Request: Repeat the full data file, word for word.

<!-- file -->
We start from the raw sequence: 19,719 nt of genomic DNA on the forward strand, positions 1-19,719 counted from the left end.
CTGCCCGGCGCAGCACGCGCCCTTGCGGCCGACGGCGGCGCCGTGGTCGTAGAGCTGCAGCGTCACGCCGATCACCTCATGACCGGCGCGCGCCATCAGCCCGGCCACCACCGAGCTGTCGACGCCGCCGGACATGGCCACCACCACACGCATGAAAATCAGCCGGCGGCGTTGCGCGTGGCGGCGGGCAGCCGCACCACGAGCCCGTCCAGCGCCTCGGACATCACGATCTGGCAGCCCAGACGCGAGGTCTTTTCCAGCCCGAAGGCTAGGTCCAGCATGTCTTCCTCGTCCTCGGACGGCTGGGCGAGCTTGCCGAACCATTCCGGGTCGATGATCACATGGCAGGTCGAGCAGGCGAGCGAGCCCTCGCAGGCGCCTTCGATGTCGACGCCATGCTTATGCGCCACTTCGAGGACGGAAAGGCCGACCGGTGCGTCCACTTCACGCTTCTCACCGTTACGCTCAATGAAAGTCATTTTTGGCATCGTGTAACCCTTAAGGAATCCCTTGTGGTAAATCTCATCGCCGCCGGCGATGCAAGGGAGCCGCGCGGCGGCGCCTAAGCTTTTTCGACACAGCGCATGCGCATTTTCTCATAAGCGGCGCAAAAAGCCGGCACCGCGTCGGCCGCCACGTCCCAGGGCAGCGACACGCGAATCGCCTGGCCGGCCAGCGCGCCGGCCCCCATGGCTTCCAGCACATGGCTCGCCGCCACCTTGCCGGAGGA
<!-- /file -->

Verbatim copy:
We start from the raw sequence: 19,719 nt of genomic DNA on the forward strand, positions 1-19,719 counted from the left end.
CTGCCCGGCGCAGCACGCGCCCTTGCGGCCGACGGCGGCGCCGTGGTCGTAGAGCTGCAGCGTCACGCCGATCACCTCATGACCGGCGCGCGCCATCAGCCCGGCCACCACCGAGCTGTCGACGCCGCCGGACATGGCCACCACCACACGCATGAAAATCAGCCGGCGGCGTTGCGCGTGGCGGCGGGCAGCCGCACCACGAGCCCGTCCAGCGCCTCGGACATCACGATCTGGCAGCCCAGACGCGAGGTCTTTTCCAGCCCGAAGGCTAGGTCCAGCATGTCTTCCTCGTCCTCGGACGGCTGGGCGAGCTTGCCGAACCATTCCGGGTCGATGATCACATGGCAGGTCGAGCAGGCGAGCGAGCCCTCGCAGGCGCCTTCGATGTCGACGCCATGCTTATGCGCCACTTCGAGGACGGAAAGGCCGACCGGTGCGTCCACTTCACGCTTCTCACCGTTACGCTCAATGAAAGTCATTTTTGGCATCGTGTAACCCTTAAGGAATCCCTTGTGGTAAATCTCATCGCCGCCGGCGATGCAAGGGAGCCGCGCGGCGGCGCCTAAGCTTTTTCGACACAGCGCATGCGCATTTTCTCATAAGCGGCGCAAAAAGCCGGCACCGCGTCGGCCGCCACGTCCCAGGGCAGCGACACGCGAATCGCCTGGCCGGCCAGCGCGCCGGCCCCCATGGCTTCCAGCACATGGCTCGCCGCCACCTTGCCGGAGGA